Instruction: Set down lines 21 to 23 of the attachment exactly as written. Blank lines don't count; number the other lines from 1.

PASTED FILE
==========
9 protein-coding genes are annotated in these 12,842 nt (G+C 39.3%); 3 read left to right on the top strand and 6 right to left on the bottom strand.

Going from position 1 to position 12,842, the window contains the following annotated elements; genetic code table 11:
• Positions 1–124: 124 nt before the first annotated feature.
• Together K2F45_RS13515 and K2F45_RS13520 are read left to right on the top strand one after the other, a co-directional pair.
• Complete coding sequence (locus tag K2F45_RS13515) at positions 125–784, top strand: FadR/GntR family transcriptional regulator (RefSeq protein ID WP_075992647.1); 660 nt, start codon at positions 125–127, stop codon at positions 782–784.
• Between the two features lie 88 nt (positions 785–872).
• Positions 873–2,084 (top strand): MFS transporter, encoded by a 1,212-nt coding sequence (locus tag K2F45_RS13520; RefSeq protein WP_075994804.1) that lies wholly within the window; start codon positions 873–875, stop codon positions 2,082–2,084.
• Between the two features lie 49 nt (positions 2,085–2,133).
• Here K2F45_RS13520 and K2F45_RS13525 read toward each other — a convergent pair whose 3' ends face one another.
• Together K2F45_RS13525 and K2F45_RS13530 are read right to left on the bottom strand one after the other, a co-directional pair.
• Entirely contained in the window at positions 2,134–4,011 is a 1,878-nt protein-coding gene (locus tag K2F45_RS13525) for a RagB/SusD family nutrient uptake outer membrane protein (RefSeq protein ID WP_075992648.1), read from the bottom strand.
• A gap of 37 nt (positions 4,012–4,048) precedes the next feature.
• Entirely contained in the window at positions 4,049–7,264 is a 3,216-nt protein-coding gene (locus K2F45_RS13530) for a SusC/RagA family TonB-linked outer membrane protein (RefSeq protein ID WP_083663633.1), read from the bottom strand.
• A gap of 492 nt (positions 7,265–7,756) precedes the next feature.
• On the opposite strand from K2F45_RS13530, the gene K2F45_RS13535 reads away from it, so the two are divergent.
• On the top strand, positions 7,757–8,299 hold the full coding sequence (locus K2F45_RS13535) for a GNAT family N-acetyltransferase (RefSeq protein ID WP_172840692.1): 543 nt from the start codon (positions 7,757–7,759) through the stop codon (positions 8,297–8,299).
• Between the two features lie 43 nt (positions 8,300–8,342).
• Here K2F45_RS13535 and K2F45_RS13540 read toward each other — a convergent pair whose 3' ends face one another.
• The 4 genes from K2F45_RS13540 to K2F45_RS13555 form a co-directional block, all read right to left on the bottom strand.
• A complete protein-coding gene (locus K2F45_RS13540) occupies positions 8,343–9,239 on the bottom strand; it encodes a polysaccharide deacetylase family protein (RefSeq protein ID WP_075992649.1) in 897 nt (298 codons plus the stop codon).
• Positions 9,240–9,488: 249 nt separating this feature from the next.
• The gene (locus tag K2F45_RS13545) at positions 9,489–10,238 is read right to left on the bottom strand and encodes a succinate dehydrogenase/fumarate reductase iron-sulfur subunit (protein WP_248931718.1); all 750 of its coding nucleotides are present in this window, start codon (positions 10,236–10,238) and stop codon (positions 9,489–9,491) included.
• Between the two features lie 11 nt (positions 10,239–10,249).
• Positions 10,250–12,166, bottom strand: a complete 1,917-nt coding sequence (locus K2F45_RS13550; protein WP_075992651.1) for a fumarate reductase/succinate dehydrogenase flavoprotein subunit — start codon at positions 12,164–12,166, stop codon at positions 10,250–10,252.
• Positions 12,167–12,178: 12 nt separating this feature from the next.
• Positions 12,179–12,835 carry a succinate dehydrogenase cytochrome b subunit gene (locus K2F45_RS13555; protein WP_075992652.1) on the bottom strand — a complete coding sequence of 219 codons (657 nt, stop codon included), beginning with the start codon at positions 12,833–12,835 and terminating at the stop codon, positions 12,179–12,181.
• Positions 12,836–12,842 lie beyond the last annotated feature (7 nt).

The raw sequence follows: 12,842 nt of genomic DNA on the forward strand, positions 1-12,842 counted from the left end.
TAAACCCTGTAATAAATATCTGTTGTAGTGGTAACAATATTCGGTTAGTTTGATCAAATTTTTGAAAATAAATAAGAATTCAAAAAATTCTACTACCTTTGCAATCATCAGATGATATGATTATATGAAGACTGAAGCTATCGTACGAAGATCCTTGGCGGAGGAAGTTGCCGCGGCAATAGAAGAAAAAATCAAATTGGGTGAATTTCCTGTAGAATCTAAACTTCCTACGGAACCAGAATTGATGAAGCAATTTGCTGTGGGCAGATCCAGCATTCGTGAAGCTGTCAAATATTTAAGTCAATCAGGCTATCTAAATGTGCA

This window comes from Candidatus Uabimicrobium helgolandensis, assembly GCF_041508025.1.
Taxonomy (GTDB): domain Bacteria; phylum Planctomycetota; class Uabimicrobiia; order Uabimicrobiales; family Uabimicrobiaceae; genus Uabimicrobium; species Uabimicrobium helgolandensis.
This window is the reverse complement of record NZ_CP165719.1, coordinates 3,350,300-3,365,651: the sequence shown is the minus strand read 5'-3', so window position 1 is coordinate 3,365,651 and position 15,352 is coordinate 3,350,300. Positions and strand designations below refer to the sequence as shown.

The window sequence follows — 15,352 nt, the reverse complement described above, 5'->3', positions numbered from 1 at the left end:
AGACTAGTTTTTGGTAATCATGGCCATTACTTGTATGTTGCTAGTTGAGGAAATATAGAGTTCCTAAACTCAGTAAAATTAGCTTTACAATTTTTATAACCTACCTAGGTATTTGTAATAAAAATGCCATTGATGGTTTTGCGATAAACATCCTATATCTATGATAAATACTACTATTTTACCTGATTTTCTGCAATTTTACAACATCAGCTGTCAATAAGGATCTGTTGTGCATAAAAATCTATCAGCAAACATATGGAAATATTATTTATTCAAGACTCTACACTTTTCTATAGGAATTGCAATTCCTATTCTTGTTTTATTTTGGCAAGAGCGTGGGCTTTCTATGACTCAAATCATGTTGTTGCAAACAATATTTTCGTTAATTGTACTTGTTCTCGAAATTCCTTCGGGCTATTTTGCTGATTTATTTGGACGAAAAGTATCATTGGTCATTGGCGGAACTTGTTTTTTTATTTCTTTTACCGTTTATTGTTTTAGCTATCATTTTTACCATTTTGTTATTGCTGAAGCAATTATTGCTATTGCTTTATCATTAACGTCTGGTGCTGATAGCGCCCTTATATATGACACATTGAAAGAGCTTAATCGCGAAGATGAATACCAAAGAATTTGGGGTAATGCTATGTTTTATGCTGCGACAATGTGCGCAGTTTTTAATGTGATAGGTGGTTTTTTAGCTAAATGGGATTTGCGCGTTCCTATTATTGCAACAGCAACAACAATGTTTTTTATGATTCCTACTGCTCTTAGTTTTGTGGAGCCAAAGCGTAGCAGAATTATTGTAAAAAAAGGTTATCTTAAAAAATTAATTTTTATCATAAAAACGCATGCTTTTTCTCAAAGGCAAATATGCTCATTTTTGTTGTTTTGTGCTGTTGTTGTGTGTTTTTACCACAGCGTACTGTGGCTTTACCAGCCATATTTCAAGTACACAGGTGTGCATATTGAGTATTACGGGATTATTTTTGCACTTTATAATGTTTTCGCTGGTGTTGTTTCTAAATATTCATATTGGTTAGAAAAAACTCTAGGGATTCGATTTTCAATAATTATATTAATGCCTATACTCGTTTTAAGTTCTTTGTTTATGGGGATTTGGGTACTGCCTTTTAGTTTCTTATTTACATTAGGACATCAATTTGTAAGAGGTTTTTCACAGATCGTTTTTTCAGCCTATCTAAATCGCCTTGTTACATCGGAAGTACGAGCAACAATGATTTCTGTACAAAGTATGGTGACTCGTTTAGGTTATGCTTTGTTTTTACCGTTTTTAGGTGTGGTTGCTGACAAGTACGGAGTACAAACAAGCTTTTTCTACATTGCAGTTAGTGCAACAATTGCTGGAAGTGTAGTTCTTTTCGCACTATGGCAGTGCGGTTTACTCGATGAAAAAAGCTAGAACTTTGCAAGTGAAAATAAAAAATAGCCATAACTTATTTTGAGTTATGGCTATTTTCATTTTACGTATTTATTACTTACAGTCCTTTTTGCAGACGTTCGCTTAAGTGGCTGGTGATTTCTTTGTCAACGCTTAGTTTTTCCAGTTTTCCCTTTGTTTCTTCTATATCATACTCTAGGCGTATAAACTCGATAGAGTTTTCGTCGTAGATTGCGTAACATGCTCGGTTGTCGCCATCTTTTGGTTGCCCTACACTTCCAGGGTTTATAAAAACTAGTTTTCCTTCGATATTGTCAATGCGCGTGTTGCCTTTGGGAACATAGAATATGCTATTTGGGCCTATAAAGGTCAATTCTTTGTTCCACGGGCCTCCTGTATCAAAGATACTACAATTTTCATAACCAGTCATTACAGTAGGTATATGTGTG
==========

• Positions 9,240–9,488: 249 nt separating this feature from the next.
• The gene (locus tag K2F45_RS13545) at positions 9,489–10,238 is read right to left on the bottom strand and encodes a succinate dehydrogenase/fumarate reductase iron-sulfur subunit (protein WP_248931718.1); all 750 of its coding nucleotides are present in this window, start codon (positions 10,236–10,238) and stop codon (positions 9,489–9,491) included.
• Between the two features lie 11 nt (positions 10,239–10,249).